Pray on it


The best advice I’ve ever been given?

Pray on it.

Pray on everything.

Whatever is wrestling your heart, whether it be relationship troubles, work, school, and financial woes, or life losses, changes, and adventures.

God hears every prayer.

But still, there are times when we need a little help that’s why we have the saints. A saint I’ve found recent closeness with is St. Xenia of St. Petersburg. She is the saint for those seeking a job, spouse, or home, the healing of mental illness, or a marriage in times of trouble.

A bit about the life of St. Xenia:

She was born about the year 1730 and was married to a Colonel named Andrew. When she was twenty-six years old, her husband died suddenly without Christian preparation. St. Xenia, grieving the loss of her husband abandoned her former way of life giving away her house and possessions to the poor. She began to wear her husband’s clothing and insisted on being called “Andrew Feodorovich,” telling people it was she who died, and not her husband.

She left St. Petersburg for eight years to visit holy elders and ascetics. When she returned to St. Petersburg she took up the life of a homeless wanderer and was abused by many as insane. She bore this with great patience, crucifying the carnal mind through the mockery she endured, and praying for her husband’s soul.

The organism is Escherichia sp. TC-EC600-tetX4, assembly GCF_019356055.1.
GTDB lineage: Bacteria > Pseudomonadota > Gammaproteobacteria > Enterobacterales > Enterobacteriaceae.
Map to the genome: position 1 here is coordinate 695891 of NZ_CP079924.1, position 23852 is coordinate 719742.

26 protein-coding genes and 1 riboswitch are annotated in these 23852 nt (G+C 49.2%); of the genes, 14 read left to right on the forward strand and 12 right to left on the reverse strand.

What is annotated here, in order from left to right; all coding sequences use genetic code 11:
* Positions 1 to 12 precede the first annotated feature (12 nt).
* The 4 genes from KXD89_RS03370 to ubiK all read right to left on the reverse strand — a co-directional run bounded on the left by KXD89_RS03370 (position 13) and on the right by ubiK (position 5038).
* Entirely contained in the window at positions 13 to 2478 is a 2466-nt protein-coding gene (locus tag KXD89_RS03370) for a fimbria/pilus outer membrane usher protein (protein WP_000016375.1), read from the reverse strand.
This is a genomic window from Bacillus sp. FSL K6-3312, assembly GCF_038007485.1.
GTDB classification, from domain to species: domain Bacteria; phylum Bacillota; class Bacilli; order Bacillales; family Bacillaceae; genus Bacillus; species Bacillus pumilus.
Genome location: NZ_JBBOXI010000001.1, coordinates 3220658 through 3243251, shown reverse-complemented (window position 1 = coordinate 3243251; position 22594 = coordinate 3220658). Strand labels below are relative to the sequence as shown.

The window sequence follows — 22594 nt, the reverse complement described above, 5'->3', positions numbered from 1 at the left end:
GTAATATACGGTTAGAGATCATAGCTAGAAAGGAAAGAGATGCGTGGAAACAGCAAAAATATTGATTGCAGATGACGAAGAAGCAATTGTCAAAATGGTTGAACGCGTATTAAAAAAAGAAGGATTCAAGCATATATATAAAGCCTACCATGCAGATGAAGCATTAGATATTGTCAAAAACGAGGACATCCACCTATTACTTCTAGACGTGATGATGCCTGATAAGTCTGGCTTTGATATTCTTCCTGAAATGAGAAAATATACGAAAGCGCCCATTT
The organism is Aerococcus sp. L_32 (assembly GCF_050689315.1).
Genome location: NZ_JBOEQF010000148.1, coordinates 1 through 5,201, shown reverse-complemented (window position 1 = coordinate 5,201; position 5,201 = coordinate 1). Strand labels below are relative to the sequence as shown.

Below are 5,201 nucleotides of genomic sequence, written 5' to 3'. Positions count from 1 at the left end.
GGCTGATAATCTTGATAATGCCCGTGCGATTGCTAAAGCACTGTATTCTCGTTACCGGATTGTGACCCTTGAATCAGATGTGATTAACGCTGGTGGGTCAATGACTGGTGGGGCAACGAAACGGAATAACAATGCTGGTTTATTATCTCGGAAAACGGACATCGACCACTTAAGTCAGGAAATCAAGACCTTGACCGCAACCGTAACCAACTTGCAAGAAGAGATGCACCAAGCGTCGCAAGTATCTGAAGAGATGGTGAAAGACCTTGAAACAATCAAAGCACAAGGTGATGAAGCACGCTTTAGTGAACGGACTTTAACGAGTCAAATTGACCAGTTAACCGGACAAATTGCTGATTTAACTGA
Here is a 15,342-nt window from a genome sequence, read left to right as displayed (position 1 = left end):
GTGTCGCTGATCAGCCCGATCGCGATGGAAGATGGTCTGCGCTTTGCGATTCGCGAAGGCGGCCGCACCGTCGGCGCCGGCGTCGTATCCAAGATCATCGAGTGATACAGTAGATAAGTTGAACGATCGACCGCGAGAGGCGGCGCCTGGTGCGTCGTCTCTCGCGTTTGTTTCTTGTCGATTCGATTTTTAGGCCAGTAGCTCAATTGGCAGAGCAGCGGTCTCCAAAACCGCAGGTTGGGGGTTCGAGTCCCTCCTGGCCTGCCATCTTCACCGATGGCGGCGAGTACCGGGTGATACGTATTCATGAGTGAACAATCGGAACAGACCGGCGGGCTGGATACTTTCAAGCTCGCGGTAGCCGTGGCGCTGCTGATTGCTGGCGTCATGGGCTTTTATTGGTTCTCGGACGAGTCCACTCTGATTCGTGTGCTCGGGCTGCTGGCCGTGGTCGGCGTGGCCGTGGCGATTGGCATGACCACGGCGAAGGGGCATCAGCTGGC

She was given great gifts of prayer and prophecy and often foretold of things to come for the citizens of St. Petersburg. They said: “Xenia does not belong to this world; she belongs to God.”

Having lived forty-five years after her husband’s death, she departed to the Lord at the age of seventy-one. She was buried in the Smolensk Cemetery. People flocked to her grave to pray for her soul, and to ask her to intercede with God for them. So many visitors took earth from her grave that it had to be replaced every year. Later, a chapel was built over her grave.

Her feast day is celebrated on January 24th and February 7th. A beautiful story from her Akathist is Kontakion 7:

Wishing to set human lives on a good course, thou didst order a humble maiden to go to Okhta saying, “Your husband is burying his wife.” And she, although confused, nevertheless did not disobey thy words, but went, and met there a young widower weeping at the grave of his wife, and gave him prayerful comfort. In a year they married and lived for many years in love and harmony, teaching their children to honor thee, O Holy Mother, singing sounds of praise to God: Alleluia!

What an incredible life and example for us!

What are your thoughts?